This post will be a tale of two birders and their quest for a “record” Big Year. I’ve already told you about Mark Kudrav’s record big year in a previous post. Mark is still going strong as of today even though he’s already smashed the Green Big Year record of 318.
Mark’s bio taken from the San Mateo Outdoor Education website, “Mark is a graduate of the Virginia Polytechnic Institute and State University with a B.A. in Environmental Resource Management/Forestry. He has completed courses in the Art of Mentoring and Kamana I and ll naturalist training. He has worked as a forestry technician assisting graduate research in the field and in greenhouses. He developed and gave extended presentations about forest fire ecology to students throughout Virginia. He has also worked as a literacy tutor who helped tutor children in reading at three elementary schools. For several years, he led a program called Nature Awareness and Tracking Stuff where he used games, stories, songs, and nature hikes to teach environmental education to children of all ages. He worked for four summers as a camp counselor in Durango, Colorado, helping lead 8 to 12 year-olds on backpacking trips and establishing an organic garden. Additionally, he served for a season as a Park Ranger on Isle Royale National Park. He enjoys playing the guitar, writing songs, gardening, birding and tracking. He is returning to San Mateo Outdoor Education for his eleventh year. Mark’s nature name at outdoor education is “Redstart.” Mark’s blog is here. Mark’s way of getting around during his big year is his bike, Modus. Mark has used no fossil fuel during his big year.
The other big year birder has also set a record…well maybe. Some of his birds still have to be approved. His name is Neil Hayward. Neil is the Founder of Cambridge Blue Consulting-Greater Boston Area-Biotechnology. His summery on LinkedIn is, “Senior business executive with experience leading and developing teams globally. I have a degree from Oxford (BA – biochemistry) and a PhD from Cambridge (in developmental neurobiology) together with global research experience. I have over a decade of experience in the eCommerce and biotech industry – including business development, setting up global offices, matrix and regional management, IPO and M&A. I have experience at the board level, managing a company and developing a management team.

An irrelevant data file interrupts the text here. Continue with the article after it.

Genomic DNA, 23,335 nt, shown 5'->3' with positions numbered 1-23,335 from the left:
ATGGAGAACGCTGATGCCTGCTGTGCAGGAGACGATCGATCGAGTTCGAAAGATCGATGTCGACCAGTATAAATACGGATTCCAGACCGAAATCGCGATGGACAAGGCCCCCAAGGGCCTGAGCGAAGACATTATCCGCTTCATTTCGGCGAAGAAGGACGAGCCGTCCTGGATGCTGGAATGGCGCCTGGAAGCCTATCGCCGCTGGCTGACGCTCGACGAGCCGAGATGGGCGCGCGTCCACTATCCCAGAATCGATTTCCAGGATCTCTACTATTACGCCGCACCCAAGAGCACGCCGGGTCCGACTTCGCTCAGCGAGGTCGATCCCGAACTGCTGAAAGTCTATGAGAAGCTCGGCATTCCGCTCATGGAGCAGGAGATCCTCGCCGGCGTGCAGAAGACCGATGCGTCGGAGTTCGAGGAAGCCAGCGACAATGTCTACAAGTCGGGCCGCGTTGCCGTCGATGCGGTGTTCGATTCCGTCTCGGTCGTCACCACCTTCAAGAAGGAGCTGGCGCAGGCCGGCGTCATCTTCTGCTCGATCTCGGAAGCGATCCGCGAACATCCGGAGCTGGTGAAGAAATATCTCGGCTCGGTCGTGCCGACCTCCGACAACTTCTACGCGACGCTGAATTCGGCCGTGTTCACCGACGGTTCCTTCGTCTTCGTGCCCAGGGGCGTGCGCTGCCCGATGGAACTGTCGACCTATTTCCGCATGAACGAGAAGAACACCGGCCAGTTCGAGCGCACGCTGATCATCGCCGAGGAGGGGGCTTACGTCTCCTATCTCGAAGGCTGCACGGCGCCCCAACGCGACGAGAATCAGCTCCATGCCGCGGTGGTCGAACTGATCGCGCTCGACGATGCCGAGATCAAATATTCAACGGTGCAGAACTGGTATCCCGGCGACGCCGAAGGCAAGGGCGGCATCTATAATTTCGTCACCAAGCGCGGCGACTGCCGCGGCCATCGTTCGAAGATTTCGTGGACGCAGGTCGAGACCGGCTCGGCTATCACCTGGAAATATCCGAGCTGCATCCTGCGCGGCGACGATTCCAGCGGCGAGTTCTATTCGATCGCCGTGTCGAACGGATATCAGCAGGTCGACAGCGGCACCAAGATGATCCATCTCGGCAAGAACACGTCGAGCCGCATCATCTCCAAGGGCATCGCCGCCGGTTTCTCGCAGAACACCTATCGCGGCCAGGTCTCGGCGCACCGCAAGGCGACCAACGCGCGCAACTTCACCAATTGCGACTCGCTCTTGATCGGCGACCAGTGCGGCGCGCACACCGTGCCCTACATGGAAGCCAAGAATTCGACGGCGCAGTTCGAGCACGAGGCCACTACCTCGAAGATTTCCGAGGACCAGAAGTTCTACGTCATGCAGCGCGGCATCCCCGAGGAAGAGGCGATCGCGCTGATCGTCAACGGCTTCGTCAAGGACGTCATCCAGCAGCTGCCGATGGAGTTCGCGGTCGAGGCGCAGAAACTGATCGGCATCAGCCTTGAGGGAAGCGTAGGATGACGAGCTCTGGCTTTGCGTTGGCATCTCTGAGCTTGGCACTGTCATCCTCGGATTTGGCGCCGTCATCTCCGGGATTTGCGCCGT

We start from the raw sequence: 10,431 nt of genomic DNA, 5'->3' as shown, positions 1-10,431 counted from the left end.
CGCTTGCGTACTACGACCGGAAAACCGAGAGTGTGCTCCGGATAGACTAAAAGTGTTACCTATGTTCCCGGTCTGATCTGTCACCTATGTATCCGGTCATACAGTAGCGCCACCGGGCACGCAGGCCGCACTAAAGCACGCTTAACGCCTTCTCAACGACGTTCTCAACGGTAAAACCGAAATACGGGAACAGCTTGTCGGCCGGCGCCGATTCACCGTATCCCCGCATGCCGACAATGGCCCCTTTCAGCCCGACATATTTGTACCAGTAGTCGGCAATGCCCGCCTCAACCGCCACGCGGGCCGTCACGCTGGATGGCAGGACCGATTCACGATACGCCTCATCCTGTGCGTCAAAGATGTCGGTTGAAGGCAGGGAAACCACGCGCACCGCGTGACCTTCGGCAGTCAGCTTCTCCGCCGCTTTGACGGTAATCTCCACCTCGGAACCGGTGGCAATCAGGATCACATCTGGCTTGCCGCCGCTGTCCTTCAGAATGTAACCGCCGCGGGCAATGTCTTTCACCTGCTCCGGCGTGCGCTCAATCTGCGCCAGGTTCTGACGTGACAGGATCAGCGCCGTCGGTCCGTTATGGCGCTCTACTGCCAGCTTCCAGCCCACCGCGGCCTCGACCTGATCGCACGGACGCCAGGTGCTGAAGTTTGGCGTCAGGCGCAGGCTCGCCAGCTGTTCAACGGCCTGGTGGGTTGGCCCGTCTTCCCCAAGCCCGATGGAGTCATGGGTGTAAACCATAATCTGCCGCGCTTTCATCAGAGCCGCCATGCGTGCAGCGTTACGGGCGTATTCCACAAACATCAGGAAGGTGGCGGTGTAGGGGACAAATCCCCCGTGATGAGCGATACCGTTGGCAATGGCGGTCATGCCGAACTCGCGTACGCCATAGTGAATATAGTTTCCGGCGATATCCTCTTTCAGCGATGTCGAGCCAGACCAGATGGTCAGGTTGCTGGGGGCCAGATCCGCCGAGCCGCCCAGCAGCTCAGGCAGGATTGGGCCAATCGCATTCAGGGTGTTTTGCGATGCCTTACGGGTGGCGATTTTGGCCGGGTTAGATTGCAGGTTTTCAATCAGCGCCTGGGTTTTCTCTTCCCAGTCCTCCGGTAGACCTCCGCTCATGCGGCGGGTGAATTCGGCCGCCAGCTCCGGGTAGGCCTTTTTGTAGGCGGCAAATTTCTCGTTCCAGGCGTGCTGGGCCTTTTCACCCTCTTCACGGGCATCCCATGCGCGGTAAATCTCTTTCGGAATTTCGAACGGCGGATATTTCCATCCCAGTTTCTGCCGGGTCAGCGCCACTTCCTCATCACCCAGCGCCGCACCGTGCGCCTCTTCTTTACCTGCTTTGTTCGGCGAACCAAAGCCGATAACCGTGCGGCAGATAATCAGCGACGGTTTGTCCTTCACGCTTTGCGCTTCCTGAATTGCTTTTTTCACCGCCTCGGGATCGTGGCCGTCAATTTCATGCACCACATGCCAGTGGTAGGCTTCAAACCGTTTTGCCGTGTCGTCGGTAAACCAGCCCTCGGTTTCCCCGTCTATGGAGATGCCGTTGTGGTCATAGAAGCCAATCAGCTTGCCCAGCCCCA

I am passionate about growth, both corporate and human – I’m interested in providing a progressive and stimulating environment which breeds and encourages personal success and development.
Neil is doing an ABA area big year. His way of getting around is…anything that flies, drives or floats using fossil fuels. Neil’s blog is here. Both Mark’s and Neil’s blog have lot’s of birding information in them and are fun to read. Both seem like nice guys. In reading both blogs there are references to other birders doing the same types of big years.
What are the current numbers? Mark has currently seen as of this post 326 birds and biked 5096 miles. Neil has seen 746 birds plus 3 provisionals (i.e. Birds that have to approved by a committee), flown 193,758 miles, driven 51,758 miles and boated 147 hours (15 days. I guess it hard to gage miles in a boat). Mark’s carbon footprint for his birding is zero. Neil’s carbon footprint is…Jesus I don’t know. Would someone please calculate it for me? I think that we can all agree that it’s a whoooole lot more than Mark’s
How about the difficulty of the two big years. If you read Mark’s blog you will find him biking Highway 395 up and down steep mountain roads or dodging traffic on Highway 1. Neil’s difficulties seem to be having to sleep in airports and finding a good cup of coffee or a good meal. He probably had a hard time dodging traffic on the way to the airport. The last comment was out of line but I’ll keep it in the blog because you know what my feelings on this issue are. As this ABA blog states, all you need is, “…a laptop computer, cell phone and the necessary contacts, time, resources and desire…” I think the definition for resources is mostly money.
The American Birding Association (ABA) is treating Neil as a celebrity. There have been 3 or 4 (or more) posts on their blog. If you Google Neil you will find him on bird forums, blogs and newspaper stories. If you Google Mark you might find a local newspaper story and his place of work. I found one post for Mark on the ABA site here. It’s more like a footnote and not from any of the big names at ABA. Neil had the ABA Blog manager, Nate Swick, on the boat with him when he found his last bird, a Great Skua. He was on a John Puschock bird tour in Adak, Alaska. John reports ABA rare bird alerts and manages #ABArare for the American Birding Association. He had Greg Neise taking pictures of him while birding St. Paul Island, Alaska. Greg Neise is a web developer for the ABA. I would bet that Mark didn’t have any ABA people following him around and no celebration pictures taken when he smashed the “green” record.
How do you evaluate these big years? Do you base it on just brut numbers? It appears that many birders do. I evaluate based on the amount of carbon going into the air and the proven effects that carbon has on the environment and birds. Mark wins in my opinion.
In his book called, “Kingbird Highway” Kenn Kaufman claimed the record for “birds per buck”. In 1973 Kenn did a big year. He found 666 birds basically hitch hiking around the country. He did the year on less than $1000. I don’t think Neil came very close to that. Kenn Kaufman is a big name in birding. He’s written several field guides and is a board member of the ABA. My questions are…Why aren’t birders trying to break that record? Will any ABA members try to break Mark’s record?